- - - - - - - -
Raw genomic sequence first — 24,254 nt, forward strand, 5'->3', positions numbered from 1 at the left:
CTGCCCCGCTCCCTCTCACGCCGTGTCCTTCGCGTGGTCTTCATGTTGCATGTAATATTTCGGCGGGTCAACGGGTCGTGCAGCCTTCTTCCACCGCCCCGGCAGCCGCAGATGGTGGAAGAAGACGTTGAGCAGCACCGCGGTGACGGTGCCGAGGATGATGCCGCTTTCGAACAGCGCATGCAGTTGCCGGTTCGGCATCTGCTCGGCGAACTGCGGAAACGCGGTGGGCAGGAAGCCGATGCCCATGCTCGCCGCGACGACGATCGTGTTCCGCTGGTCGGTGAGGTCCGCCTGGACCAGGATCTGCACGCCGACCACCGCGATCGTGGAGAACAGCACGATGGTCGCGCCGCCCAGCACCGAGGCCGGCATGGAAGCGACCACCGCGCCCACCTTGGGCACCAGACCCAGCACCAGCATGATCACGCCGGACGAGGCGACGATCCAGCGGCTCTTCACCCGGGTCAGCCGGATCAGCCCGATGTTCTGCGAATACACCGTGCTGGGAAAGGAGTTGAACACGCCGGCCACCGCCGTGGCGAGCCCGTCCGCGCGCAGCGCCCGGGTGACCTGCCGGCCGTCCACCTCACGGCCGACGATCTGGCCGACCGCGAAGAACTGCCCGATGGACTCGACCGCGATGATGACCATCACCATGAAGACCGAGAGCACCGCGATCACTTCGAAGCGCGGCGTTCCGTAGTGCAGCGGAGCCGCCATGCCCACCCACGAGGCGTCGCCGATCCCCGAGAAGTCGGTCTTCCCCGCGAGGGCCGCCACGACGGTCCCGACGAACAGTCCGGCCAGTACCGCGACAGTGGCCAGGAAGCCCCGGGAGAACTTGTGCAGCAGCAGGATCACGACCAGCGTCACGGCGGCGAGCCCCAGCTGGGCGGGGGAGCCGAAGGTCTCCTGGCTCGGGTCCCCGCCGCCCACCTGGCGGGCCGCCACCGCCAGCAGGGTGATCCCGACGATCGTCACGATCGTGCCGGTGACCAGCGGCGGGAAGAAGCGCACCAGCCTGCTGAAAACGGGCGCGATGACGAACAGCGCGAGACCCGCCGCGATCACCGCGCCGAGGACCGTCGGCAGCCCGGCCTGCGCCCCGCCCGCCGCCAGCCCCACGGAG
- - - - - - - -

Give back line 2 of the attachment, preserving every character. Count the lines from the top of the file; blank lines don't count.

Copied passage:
CTGCCCCGCTCCCTCTCACGCCGTGTCCTTCGCGTGGTCTTCATGTTGCATGTAATATTTCGGCGGGTCAACGGGTCGTGCAGCCTTCTTCCACCGCCCCGGCAGCCGCAGATGGTGGAAGAAGACGTTGAGCAGCACCGCGGTGACGGTGCCGAGGATGATGCCGCTTTCGAACAGCGCATGCAGTTGCCGGTTCGGCATCTGCTCGGCGAACTGCGGAAACGCGGTGGGCAGGAAGCCGATGCCCATGCTCGCCGCGACGACGATCGTGTTCCGCTGGTCGGTGAGGTCCGCCTGGACCAGGATCTGCACGCCGACCACCGCGATCGTGGAGAACAGCACGATGGTCGCGCCGCCCAGCACCGAGGCCGGCATGGAAGCGACCACCGCGCCCACCTTGGGCACCAGACCCAGCACCAGCATGATCACGCCGGACGAGGCGACGATCCAGCGGCTCTTCACCCGGGTCAGCCGGATCAGCCCGATGTTCTGCGAATACACCGTGCTGGGAAAGGAGTTGAACACGCCGGCCACCGCCGTGGCGAGCCCGTCCGCGCGCAGCGCCCGGGTGACCTGCCGGCCGTCCACCTCACGGCCGACGATCTGGCCGACCGCGAAGAACTGCCCGATGGACTCGACCGCGATGATGACCATCACCATGAAGACCGAGAGCACCGCGATCACTTCGAAGCGCGGCGTTCCGTAGTGCAGCGGAGCCGCCATGCCCACCCACGAGGCGTCGCCGATCCCCGAGAAGTCGGTCTTCCCCGCGAGGGCCGCCACGACGGTCCCGACGAACAGTCCGGCCAGTACCGCGACAGTGGCCAGGAAGCCCCGGGAGAACTTGTGCAGCAGCAGGATCACGACCAGCGTCACGGCGGCGAGCCCCAGCTGGGCGGGGGAGCCGAAGGTCTCCTGGCTCGGGTCCCCGCCGCCCACCTGGCGGGCCGCCACCGCCAGCAGGGTGATCCCGACGATCGTCACGATCGTGCCGGTGACCAGCGGCGGGAAGAAGCGCACCAGCCTGCTGAAAACGGGCGCGATGACGAACAGCGCGAGACCCGCCGCGATCACCGCGCCGAGGACCGTCGGCAGCCCGGCCTGCGCCCCGCCCGCCGCCAGCCCCACGGAG